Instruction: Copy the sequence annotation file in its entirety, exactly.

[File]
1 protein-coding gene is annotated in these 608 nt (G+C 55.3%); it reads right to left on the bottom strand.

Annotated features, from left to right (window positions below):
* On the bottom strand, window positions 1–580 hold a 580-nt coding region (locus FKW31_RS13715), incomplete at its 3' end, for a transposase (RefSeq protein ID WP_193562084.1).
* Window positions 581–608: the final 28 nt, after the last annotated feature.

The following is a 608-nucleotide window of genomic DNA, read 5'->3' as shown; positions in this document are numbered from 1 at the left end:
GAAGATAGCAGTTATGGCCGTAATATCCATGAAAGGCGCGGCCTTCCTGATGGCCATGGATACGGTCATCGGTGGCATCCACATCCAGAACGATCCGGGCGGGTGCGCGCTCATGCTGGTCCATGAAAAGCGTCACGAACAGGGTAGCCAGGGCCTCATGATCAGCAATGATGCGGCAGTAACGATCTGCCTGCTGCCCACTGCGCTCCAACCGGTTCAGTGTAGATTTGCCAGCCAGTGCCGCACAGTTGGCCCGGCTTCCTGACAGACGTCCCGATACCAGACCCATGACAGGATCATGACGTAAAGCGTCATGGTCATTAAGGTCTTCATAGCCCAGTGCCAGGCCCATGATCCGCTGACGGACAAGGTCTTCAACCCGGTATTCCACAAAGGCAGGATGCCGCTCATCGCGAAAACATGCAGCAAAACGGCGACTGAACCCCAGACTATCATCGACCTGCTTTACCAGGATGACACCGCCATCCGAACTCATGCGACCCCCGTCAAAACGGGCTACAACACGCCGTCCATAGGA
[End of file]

1 protein-coding gene is annotated in these 608 nt (G+C 55.3%); it reads right to left on the bottom strand.

Annotated features, from left to right (window positions below):
* On the bottom strand, window positions 1–580 hold a 580-nt coding region (locus FKW31_RS13715), incomplete at its 3' end, for a transposase (RefSeq protein ID WP_193562084.1).
* Window positions 581–608: the final 28 nt, after the last annotated feature.

The following is a 608-nucleotide window of genomic DNA, read 5'->3' as shown; positions in this document are numbered from 1 at the left end:
GAAGATAGCAGTTATGGCCGTAATATCCATGAAAGGCGCGGCCTTCCTGATGGCCATGGATACGGTCATCGGTGGCATCCACATCCAGAACGATCCGGGCGGGTGCGCGCTCATGCTGGTCCATGAAAAGCGTCACGAACAGGGTAGCCAGGGCCTCATGATCAGCAATGATGCGGCAGTAACGATCTGCCTGCTGCCCACTGCGCTCCAACCGGTTCAGTGTAGATTTGCCAGCCAGTGCCGCACAGTTGGCCCGGCTTCCTGACAGACGTCCCGATACCAGACCCATGACAGGATCATGACGTAAAGCGTCATGGTCATTAAGGTCTTCATAGCCCAGTGCCAGGCCCATGATCCGCTGACGGACAAGGTCTTCAACCCGGTATTCCACAAAGGCAGGATGCCGCTCATCGCGAAAACATGCAGCAAAACGGCGACTGAACCCCAGACTATCATCGACCTGCTTTACCAGGATGACACCGCCATCCGAACTCATGCGACCCCCGTCAAAACGGGCTACAACACGCCGTCCATAGGA